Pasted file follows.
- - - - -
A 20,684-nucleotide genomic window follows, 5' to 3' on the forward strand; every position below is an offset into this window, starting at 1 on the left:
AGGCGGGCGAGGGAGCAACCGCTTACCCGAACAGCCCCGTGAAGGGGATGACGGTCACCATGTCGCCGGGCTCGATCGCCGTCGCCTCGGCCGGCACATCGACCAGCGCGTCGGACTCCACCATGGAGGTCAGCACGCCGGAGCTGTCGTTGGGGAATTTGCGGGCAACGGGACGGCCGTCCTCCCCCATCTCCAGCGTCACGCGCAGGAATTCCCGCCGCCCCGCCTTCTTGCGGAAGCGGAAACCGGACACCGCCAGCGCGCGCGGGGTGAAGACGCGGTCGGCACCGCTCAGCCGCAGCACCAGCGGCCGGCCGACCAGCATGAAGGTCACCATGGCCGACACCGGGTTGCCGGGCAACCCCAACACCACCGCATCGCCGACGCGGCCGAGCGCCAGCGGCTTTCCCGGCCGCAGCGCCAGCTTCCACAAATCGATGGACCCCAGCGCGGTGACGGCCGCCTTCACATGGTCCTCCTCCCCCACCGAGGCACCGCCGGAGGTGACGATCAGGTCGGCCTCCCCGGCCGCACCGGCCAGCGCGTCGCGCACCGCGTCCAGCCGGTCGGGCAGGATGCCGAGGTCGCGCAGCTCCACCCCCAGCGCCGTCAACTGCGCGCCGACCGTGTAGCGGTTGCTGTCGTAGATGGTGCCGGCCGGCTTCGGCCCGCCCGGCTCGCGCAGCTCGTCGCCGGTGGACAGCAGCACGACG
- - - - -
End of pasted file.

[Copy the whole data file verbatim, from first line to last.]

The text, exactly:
A 20,684-nucleotide genomic window follows, 5' to 3' on the forward strand; every position below is an offset into this window, starting at 1 on the left:
AGGCGGGCGAGGGAGCAACCGCTTACCCGAACAGCCCCGTGAAGGGGATGACGGTCACCATGTCGCCGGGCTCGATCGCCGTCGCCTCGGCCGGCACATCGACCAGCGCGTCGGACTCCACCATGGAGGTCAGCACGCCGGAGCTGTCGTTGGGGAATTTGCGGGCAACGGGACGGCCGTCCTCCCCCATCTCCAGCGTCACGCGCAGGAATTCCCGCCGCCCCGCCTTCTTGCGGAAGCGGAAACCGGACACCGCCAGCGCGCGCGGGGTGAAGACGCGGTCGGCACCGCTCAGCCGCAGCACCAGCGGCCGGCCGACCAGCATGAAGGTCACCATGGCCGACACCGGGTTGCCGGGCAACCCCAACACCACCGCATCGCCGACGCGGCCGAGCGCCAGCGGCTTTCCCGGCCGCAGCGCCAGCTTCCACAAATCGATGGACCCCAGCGCGGTGACGGCCGCCTTCACATGGTCCTCCTCCCCCACCGAGGCACCGCCGGAGGTGACGATCAGGTCGGCCTCCCCGGCCGCACCGGCCAGCGCGTCGCGCACCGCGTCCAGCCGGTCGGGCAGGATGCCGAGGTCGCGCAGCTCCACCCCCAGCGCCGTCAACTGCGCGCCGACCGTGTAGCGGTTGCTGTCGTAGATGGTGCCGGCCGGCTTCGGCCCGCCCGGCTCGCGCAGCTCGTCGCCGGTGGACAGCAGCACGACG